Cards from Copenhagen I

As a cycling fan I’m fortunate to often venture where I’ve never been before or, as in the case of Copenhagen, renew my acquaintance with places I haven’t visited in a while. Though the trip didn’t get off to a propitious start. I took the low cost flight option, which doesn’t have on-line check in facilities, so that you do really need to get to the airport 2-hours ahead of departure. A coach load of octogenarian Danes had however beaten me to it and I was sandwiched between them and a coach load of spotty adolescents. I then circumnavigated the long queue through security with my [free] airport premier card and fled to the sanctuary of the lounge where I browsed through the day’s Press and enjoyed a few non-alcoholic beverages.

Once on board, it was soon evident that there was a problem. The staff wandered up and down the plane counting and re-counting heads. Eventually they came clean. They had issued 144 boarding passes but there were only 143 people on the plane. It took a further 20 minutes to identify our phantom passenger who had been erroneously checked in by the travel company but who, fortunately, had no luggage. We breathed a collective sigh of relief: too soon. Ground staff were unable to decouple the plane from the loading bridge. The captain made a few off the cuff jokes about using explosives to blow the bridge off. His humour was not appreciated by his largely elderly passengers who were queuing 20 deep for the toilet.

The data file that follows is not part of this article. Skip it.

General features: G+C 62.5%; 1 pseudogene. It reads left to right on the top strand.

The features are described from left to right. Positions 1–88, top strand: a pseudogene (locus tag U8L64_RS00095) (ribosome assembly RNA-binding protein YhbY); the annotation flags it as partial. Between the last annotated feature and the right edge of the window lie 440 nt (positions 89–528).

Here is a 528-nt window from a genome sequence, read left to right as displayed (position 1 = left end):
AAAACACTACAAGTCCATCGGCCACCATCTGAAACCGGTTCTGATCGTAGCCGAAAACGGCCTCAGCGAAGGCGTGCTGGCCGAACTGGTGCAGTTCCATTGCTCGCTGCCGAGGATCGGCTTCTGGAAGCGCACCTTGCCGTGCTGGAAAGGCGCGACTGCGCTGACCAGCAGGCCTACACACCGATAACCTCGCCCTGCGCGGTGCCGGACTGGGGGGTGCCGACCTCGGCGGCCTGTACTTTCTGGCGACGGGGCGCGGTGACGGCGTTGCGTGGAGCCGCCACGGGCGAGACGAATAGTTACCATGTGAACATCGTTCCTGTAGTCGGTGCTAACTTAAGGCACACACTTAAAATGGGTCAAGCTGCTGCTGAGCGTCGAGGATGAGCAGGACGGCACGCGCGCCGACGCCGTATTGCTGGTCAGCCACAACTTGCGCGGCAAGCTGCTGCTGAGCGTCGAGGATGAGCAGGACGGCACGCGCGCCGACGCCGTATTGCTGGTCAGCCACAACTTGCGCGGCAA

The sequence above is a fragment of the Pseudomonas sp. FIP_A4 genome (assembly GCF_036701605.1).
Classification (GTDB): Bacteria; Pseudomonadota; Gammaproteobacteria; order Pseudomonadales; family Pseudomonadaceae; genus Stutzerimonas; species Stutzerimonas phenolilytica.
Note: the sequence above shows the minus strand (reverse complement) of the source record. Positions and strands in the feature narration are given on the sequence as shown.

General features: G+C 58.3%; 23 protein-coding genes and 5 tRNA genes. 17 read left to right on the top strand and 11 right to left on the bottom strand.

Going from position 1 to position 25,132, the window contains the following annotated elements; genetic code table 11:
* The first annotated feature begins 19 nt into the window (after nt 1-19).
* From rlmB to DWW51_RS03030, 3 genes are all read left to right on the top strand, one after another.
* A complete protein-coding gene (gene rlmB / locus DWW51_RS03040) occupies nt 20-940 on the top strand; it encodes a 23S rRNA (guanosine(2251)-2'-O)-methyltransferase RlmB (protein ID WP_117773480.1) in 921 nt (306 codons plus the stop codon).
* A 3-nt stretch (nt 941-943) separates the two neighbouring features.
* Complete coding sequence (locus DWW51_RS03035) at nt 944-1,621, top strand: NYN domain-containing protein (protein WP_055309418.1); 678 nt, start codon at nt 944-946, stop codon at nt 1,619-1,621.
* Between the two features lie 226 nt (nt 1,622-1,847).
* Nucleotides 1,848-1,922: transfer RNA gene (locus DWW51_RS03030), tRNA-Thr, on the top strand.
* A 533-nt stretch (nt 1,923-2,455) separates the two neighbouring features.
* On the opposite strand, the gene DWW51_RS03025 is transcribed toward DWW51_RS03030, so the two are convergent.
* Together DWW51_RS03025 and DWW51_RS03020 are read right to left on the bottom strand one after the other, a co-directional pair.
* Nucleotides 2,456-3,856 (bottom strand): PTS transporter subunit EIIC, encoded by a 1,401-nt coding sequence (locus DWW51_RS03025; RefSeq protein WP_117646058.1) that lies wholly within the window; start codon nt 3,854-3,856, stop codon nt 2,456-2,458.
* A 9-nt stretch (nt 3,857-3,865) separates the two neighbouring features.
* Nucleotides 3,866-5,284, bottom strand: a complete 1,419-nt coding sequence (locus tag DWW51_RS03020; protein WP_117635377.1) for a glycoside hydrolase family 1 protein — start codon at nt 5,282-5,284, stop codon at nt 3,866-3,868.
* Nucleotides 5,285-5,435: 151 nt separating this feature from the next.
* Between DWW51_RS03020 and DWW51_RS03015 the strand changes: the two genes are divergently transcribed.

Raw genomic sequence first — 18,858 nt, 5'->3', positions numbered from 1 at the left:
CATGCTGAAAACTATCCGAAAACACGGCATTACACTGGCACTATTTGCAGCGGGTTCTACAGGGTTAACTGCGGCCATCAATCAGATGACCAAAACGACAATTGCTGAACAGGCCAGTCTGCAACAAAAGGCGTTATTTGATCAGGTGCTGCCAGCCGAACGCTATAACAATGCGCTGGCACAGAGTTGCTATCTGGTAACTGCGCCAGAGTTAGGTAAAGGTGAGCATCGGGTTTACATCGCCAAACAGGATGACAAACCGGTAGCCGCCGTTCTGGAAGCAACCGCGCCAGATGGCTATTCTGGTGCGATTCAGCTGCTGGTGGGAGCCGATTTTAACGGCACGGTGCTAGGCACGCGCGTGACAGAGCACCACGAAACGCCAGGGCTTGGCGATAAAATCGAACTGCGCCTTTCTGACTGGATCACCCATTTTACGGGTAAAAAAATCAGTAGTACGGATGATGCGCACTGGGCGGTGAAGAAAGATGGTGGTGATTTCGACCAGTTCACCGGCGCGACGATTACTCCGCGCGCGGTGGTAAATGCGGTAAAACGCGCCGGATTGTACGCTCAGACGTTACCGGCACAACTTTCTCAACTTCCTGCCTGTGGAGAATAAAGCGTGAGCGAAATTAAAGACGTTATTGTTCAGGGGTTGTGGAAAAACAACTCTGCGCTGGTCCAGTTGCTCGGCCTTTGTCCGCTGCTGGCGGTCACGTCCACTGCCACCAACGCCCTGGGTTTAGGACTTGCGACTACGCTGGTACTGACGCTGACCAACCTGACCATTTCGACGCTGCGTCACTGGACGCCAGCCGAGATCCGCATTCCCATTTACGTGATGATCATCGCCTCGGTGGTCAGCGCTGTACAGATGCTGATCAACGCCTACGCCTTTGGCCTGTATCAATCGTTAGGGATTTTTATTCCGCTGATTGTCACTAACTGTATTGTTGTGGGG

Finally, we were underway. I fell asleep, as I do on most flights, only to be woken on a regular basis as my travelling companions needed yet another comfort break. We arrived and there followed a 2km hike to retrieve our baggage. I’m sure airports do this to reduce waiting times for luggage. Our luggage soon arrived. Or should I say, everyone’s luggage soon arrived, apart from mine. Just as I was thinking that this was the cherry on the icing, my Tumi hove into view. I grabbed my bag and legged it but was too late for the complimentary shuttle to my hotel. I reluctantly got a taxi. On arrival at the hotel I was advised that I was being upgraded to an executive room – good news. Ten minutes later, my head hit the pillow and I was in the land of nod.

This morning I easily made my way on public transport to Rudersdaal for today’s races. It was cold, largely overcast, at times windy, sometimes sunny but ultimately dry. I easily found a good spot on the barriers, near the 50m to go marker, in sight of the large screen, not too far from facilities and refreshments and directly opposite the great and the good in the UCI’s hospitality facilities which had colonised the entire other side of the road.